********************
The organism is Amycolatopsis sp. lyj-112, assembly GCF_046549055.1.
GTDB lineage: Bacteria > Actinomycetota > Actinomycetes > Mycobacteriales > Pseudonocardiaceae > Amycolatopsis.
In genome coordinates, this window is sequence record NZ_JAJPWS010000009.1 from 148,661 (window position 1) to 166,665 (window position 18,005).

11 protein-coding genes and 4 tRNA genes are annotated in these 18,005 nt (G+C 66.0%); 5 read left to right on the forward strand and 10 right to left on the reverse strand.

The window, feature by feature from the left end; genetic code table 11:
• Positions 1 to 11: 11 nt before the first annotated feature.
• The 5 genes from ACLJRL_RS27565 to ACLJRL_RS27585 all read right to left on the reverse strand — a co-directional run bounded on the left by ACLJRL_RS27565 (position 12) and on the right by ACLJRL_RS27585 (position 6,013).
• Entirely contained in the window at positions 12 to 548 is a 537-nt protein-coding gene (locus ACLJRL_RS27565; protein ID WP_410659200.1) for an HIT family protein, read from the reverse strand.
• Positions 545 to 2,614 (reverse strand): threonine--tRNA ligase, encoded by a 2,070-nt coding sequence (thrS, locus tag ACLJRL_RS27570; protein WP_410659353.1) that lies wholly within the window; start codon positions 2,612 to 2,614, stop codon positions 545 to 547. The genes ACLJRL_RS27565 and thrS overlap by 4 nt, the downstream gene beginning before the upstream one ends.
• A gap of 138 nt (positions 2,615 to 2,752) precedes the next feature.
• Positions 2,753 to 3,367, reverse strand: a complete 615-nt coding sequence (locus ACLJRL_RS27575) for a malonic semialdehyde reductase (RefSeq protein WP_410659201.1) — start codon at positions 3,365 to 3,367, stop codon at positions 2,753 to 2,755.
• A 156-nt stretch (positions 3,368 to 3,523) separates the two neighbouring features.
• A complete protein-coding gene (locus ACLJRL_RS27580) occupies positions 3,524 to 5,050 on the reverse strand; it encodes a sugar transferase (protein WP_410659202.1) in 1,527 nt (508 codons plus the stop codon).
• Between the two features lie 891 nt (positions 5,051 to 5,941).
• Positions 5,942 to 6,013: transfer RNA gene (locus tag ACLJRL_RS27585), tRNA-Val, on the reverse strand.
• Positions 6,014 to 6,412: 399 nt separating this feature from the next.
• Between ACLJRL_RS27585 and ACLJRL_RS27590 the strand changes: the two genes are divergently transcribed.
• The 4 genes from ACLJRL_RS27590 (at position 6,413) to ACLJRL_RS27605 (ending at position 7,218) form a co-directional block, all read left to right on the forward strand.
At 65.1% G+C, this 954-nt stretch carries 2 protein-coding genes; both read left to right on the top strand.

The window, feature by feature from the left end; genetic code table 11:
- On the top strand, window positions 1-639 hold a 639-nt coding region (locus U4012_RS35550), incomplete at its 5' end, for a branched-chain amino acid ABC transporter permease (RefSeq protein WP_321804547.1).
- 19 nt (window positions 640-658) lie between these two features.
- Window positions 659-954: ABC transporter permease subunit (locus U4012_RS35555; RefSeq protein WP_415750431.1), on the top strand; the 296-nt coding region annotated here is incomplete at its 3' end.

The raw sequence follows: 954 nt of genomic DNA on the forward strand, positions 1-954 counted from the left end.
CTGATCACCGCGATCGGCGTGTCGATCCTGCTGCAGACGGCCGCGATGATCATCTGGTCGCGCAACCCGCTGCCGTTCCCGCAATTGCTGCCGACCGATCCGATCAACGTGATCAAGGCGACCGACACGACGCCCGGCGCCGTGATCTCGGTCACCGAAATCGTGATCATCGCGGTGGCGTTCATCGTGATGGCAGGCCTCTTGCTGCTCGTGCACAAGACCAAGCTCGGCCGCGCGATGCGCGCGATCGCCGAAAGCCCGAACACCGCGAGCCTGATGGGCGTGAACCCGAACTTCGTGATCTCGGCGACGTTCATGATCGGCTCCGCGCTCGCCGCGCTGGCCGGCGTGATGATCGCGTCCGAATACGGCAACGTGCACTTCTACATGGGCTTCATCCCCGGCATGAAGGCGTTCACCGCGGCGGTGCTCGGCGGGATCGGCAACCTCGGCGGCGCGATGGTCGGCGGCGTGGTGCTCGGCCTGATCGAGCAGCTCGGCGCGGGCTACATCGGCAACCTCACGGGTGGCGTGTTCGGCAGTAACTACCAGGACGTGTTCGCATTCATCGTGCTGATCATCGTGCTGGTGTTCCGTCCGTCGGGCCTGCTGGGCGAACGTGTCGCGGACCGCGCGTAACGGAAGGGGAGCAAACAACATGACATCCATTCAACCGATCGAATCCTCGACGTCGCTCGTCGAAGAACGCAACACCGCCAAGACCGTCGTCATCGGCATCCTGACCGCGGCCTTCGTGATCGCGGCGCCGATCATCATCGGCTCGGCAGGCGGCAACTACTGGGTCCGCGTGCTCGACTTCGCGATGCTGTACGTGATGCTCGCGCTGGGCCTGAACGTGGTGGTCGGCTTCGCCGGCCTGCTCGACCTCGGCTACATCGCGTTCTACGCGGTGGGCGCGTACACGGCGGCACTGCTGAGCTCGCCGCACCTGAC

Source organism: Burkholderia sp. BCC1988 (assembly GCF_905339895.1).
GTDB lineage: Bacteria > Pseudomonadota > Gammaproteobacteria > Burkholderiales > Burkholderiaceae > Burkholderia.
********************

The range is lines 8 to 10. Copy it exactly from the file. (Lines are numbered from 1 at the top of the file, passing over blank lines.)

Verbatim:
• Entirely contained in the window at positions 12 to 548 is a 537-nt protein-coding gene (locus ACLJRL_RS27565; protein ID WP_410659200.1) for an HIT family protein, read from the reverse strand.
• Positions 545 to 2,614 (reverse strand): threonine--tRNA ligase, encoded by a 2,070-nt coding sequence (thrS, locus tag ACLJRL_RS27570; protein WP_410659353.1) that lies wholly within the window; start codon positions 2,612 to 2,614, stop codon positions 545 to 547. The genes ACLJRL_RS27565 and thrS overlap by 4 nt, the downstream gene beginning before the upstream one ends.
• A gap of 138 nt (positions 2,615 to 2,752) precedes the next feature.